• Work in a customer-facing role: ‘The property business is about building and maintaining relationships with clients,’ says CBRE’s former graduate recruitment and development manager. ‘We’re looking for people we can put in front of clients,’ he adds. Any client serving role, such as waiting tables or working in retail, can be used in applications as evidence of your customer service skills and ability to understand customers’ needs.
  • Join or set up a university entrepreneurial society: ‘We’re looking for real entrepreneurial flair in our graduates,’ says Carolyn Malet de Carteret, HR development director at Goldcrest Land, as professionals need to realise the value of real estate for a client. Students can become involved with or set up an entrepreneurial society to demonstrate an interest and aptitude in this area. If you’re a graduate, making suggestions during part-time work to improve customer service can also demonstrate entrepreneurial skills. More details on how you can develop and display entrepreneurial flair can be found here.
  • Read more about what skills property employers are looking for here.

On your CV and in your applications highlight any evidence of your skills. Don’t omit any part-time jobs, voluntary work or fundraising activities you’ve done because you think there are irrelevant – they could provide vital evidence of your ability to excel in a property role.

Make the most of your careers service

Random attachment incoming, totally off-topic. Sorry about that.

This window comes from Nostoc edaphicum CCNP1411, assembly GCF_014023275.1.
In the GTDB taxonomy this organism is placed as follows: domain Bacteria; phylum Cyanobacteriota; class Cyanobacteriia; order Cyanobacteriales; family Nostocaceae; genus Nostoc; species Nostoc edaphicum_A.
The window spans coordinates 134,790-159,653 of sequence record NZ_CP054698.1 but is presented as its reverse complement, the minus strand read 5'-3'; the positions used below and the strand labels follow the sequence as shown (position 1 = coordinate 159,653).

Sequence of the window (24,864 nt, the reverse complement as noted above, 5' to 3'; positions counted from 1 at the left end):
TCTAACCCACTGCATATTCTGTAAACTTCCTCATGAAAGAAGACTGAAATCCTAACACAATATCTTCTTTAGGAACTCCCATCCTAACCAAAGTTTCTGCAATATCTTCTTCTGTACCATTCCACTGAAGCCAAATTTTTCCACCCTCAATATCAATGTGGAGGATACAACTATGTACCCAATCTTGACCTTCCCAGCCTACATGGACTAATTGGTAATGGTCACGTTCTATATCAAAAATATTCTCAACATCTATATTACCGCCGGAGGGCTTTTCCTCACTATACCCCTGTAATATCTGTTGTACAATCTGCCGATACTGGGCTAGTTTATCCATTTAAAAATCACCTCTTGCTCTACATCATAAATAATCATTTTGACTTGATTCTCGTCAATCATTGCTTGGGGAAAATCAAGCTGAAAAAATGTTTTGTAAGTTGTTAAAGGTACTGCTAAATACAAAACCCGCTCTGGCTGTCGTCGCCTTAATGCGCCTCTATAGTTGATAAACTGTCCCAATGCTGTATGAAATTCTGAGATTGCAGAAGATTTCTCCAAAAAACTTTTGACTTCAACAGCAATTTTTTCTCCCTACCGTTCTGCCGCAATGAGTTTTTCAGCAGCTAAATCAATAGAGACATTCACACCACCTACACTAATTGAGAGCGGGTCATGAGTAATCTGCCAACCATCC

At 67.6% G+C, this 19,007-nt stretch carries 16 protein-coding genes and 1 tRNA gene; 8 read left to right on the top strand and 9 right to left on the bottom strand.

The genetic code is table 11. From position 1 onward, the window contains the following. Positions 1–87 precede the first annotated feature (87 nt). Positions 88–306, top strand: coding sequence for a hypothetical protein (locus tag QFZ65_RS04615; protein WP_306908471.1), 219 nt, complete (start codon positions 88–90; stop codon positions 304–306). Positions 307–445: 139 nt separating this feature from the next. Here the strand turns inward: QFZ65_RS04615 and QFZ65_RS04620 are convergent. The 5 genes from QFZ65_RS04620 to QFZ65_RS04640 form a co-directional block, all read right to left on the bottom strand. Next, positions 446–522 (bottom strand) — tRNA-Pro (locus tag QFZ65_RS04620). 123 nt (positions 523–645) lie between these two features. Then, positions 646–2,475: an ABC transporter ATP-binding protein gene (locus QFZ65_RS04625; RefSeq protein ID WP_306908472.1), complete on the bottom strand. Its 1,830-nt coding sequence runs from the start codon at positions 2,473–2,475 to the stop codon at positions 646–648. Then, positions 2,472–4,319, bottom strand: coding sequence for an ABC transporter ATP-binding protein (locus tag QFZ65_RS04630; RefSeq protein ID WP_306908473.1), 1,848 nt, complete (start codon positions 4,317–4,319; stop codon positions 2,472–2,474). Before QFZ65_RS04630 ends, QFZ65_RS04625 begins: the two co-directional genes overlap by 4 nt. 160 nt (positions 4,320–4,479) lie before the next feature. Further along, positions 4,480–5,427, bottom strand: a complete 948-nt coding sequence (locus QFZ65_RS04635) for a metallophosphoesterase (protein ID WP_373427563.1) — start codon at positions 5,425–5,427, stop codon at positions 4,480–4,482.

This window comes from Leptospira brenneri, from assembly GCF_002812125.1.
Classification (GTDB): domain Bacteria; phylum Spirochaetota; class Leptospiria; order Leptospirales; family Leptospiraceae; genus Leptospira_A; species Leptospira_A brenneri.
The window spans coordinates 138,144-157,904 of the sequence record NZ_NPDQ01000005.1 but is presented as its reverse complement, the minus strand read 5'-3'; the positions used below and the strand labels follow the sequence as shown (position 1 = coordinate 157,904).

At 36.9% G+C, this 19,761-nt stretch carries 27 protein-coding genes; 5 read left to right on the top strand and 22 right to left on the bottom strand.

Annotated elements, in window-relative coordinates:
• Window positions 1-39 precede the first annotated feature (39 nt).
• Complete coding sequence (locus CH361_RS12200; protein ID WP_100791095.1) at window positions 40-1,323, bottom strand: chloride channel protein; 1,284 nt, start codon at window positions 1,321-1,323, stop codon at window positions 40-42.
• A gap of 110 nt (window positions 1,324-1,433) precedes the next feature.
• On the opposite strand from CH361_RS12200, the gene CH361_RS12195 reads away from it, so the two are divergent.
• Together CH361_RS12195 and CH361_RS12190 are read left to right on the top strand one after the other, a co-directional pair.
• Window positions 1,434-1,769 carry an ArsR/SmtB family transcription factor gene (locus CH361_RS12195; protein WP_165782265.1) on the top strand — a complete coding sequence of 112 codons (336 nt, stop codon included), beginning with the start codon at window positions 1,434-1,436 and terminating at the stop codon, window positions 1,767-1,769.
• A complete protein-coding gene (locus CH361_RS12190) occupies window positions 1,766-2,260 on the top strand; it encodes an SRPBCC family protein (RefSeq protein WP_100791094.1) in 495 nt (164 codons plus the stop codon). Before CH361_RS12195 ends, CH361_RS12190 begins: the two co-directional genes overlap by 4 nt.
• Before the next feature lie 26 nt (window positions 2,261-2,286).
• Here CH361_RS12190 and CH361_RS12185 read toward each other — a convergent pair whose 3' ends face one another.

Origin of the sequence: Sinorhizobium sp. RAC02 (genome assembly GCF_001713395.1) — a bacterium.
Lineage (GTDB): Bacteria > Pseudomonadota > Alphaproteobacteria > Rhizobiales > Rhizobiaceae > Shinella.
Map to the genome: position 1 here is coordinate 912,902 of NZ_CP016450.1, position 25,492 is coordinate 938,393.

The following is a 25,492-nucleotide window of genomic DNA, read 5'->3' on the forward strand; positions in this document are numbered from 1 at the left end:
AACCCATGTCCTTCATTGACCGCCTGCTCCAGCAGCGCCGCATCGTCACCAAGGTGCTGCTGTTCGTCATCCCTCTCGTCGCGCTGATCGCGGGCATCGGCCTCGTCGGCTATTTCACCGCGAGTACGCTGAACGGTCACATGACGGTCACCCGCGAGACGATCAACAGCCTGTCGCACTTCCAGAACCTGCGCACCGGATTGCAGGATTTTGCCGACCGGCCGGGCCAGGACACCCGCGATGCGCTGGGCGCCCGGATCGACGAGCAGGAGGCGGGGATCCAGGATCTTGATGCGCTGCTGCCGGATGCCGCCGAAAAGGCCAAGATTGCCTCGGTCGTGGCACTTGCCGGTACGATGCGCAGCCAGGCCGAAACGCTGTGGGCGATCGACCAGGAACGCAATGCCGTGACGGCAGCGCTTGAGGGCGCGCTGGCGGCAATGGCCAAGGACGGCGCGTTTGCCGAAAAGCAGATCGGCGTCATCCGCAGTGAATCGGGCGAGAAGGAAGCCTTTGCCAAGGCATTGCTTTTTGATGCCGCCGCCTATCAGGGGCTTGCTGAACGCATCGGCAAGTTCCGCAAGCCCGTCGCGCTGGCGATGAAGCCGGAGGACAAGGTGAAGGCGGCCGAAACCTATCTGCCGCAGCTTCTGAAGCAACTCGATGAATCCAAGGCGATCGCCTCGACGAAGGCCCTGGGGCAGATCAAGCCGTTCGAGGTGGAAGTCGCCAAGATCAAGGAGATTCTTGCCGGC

Don’t forget that you can use the resources provided by your careers service at any point during university and even afterwards as a graduate. Your careers service will be able to help you through providing services such as mock interviews or sessions to improve your CV writing skills, in order to make sure that your applications are as strong as possible. In addition, whether you have an internship or not, make sure that you:

  • Attend careers fairs: Careers fairs are an excellent opportunity for students to meet property professionals and ask questions about the industry and their employer. If you make a good impression, the employers may keep an eye out for graduate job applications from you.
  • Get in touch with your alumni network: Your careers advice service and lecturers may be able to put you in touch with former students who work in the property industry. They may be able to mentor you through your job search, providing advice on and insight into the industry.